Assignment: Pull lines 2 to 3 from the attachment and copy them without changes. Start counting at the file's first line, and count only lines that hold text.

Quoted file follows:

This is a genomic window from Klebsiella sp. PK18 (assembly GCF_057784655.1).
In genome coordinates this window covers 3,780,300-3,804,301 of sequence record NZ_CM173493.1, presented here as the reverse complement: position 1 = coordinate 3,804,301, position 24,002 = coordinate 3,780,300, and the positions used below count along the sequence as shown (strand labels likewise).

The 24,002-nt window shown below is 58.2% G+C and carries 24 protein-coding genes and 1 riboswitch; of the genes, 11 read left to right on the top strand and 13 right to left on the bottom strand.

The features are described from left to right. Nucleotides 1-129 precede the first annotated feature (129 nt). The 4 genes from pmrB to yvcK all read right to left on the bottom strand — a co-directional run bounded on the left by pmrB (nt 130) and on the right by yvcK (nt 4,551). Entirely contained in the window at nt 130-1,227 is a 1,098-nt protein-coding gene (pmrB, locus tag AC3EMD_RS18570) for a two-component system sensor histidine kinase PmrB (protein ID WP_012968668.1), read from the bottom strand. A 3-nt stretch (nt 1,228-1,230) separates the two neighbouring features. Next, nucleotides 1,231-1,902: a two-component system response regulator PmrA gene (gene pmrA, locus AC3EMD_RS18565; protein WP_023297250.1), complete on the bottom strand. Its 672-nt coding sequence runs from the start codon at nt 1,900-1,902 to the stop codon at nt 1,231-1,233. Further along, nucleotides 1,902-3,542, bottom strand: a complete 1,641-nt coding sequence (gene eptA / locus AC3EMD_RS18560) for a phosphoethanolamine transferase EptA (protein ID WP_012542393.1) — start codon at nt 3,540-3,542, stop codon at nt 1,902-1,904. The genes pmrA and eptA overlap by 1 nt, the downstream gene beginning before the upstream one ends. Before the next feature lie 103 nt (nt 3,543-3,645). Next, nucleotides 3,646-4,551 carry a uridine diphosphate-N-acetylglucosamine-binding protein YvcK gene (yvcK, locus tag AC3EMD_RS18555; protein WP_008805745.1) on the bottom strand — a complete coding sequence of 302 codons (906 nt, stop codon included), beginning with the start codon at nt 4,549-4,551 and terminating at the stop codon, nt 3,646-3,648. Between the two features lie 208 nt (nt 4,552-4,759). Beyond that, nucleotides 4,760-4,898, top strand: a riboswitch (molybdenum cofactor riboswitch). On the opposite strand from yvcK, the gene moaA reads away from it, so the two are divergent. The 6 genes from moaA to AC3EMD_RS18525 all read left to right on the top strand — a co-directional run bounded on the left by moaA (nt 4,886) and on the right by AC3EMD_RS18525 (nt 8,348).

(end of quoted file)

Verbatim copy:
In genome coordinates this window covers 3,780,300-3,804,301 of sequence record NZ_CM173493.1, presented here as the reverse complement: position 1 = coordinate 3,804,301, position 24,002 = coordinate 3,780,300, and the positions used below count along the sequence as shown (strand labels likewise).

The 24,002-nt window shown below is 58.2% G+C and carries 24 protein-coding genes and 1 riboswitch; of the genes, 11 read left to right on the top strand and 13 right to left on the bottom strand.